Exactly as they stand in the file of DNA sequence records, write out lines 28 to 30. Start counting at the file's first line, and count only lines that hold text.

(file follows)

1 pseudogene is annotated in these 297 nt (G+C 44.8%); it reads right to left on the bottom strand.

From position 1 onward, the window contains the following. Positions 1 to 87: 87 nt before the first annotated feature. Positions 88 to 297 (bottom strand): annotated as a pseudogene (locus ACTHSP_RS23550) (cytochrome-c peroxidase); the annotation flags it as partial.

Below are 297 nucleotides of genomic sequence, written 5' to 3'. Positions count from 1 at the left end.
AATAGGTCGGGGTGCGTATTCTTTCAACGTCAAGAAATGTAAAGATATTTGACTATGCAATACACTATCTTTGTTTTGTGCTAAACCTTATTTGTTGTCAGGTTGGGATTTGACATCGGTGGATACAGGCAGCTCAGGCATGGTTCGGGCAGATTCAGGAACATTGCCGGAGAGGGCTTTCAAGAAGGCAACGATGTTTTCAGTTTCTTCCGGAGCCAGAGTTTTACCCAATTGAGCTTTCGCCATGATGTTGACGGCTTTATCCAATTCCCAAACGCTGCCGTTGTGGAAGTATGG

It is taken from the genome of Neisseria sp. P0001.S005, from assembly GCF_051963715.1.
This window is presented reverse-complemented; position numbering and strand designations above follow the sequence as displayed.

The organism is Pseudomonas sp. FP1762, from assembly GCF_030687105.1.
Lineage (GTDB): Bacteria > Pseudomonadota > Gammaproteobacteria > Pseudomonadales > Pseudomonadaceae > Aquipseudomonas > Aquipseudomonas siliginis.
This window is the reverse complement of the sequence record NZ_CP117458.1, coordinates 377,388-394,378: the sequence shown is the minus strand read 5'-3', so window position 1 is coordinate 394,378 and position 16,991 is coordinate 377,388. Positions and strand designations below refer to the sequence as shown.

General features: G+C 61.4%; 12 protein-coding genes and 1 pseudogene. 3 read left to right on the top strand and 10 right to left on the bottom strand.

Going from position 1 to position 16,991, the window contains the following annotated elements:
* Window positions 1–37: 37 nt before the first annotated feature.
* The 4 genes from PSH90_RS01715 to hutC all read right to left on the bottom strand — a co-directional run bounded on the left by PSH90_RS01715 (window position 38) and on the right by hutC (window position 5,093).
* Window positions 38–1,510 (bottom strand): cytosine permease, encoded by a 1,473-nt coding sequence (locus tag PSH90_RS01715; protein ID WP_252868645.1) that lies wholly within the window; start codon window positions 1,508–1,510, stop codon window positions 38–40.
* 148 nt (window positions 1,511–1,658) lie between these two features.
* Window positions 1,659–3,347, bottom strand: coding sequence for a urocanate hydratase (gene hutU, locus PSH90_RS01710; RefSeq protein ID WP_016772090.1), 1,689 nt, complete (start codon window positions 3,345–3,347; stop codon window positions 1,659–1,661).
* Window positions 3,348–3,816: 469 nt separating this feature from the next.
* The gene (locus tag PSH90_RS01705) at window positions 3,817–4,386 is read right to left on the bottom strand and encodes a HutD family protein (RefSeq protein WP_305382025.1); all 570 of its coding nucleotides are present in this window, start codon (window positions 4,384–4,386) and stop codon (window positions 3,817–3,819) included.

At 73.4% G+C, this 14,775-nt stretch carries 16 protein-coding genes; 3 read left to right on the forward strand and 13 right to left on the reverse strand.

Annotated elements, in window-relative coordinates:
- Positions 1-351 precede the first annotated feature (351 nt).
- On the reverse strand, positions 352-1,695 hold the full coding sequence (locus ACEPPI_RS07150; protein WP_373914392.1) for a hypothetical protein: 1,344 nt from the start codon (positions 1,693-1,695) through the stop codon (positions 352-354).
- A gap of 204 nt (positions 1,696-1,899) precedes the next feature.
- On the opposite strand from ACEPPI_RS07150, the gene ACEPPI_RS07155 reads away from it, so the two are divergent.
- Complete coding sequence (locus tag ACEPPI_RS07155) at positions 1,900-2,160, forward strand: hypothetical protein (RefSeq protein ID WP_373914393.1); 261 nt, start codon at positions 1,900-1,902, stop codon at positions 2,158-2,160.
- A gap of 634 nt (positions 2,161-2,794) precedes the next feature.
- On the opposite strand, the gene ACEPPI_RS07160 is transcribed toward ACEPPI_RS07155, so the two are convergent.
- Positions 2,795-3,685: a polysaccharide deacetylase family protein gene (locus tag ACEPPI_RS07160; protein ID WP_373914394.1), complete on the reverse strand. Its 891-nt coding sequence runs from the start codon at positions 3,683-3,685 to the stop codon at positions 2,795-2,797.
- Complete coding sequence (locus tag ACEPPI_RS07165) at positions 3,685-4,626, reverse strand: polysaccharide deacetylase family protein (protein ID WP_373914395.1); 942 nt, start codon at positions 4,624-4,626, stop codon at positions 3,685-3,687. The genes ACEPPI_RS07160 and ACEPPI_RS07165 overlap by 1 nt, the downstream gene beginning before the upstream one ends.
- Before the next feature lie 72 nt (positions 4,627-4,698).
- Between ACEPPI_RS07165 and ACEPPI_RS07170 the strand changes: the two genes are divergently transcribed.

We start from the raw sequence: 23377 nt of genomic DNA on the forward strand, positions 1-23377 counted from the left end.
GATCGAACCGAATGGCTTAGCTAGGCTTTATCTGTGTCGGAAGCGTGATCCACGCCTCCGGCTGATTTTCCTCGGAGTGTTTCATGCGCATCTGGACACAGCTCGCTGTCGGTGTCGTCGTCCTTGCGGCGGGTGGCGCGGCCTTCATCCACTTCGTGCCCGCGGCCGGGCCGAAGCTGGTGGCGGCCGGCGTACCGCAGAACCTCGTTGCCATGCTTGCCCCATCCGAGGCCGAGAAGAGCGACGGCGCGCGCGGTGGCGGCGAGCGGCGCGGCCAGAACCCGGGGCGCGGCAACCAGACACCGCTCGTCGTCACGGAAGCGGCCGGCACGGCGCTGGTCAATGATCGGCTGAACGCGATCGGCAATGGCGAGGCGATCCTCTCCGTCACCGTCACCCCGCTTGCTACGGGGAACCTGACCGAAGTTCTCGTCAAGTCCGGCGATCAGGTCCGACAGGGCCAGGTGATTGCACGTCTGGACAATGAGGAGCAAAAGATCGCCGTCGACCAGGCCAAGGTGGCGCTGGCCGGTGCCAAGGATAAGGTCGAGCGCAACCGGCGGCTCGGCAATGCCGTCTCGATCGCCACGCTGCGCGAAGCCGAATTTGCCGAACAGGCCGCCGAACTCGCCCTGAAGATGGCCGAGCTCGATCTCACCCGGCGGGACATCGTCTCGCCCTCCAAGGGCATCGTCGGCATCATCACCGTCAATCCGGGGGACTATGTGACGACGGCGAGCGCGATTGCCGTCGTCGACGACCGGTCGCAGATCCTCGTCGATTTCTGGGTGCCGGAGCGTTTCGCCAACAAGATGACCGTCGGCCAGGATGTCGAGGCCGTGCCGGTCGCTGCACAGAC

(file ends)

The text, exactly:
- Positions 2,795-3,685: a polysaccharide deacetylase family protein gene (locus tag ACEPPI_RS07160; protein ID WP_373914394.1), complete on the reverse strand. Its 891-nt coding sequence runs from the start codon at positions 3,683-3,685 to the stop codon at positions 2,795-2,797.
- Complete coding sequence (locus tag ACEPPI_RS07165) at positions 3,685-4,626, reverse strand: polysaccharide deacetylase family protein (protein ID WP_373914395.1); 942 nt, start codon at positions 4,624-4,626, stop codon at positions 3,685-3,687. The genes ACEPPI_RS07160 and ACEPPI_RS07165 overlap by 1 nt, the downstream gene beginning before the upstream one ends.
- Before the next feature lie 72 nt (positions 4,627-4,698).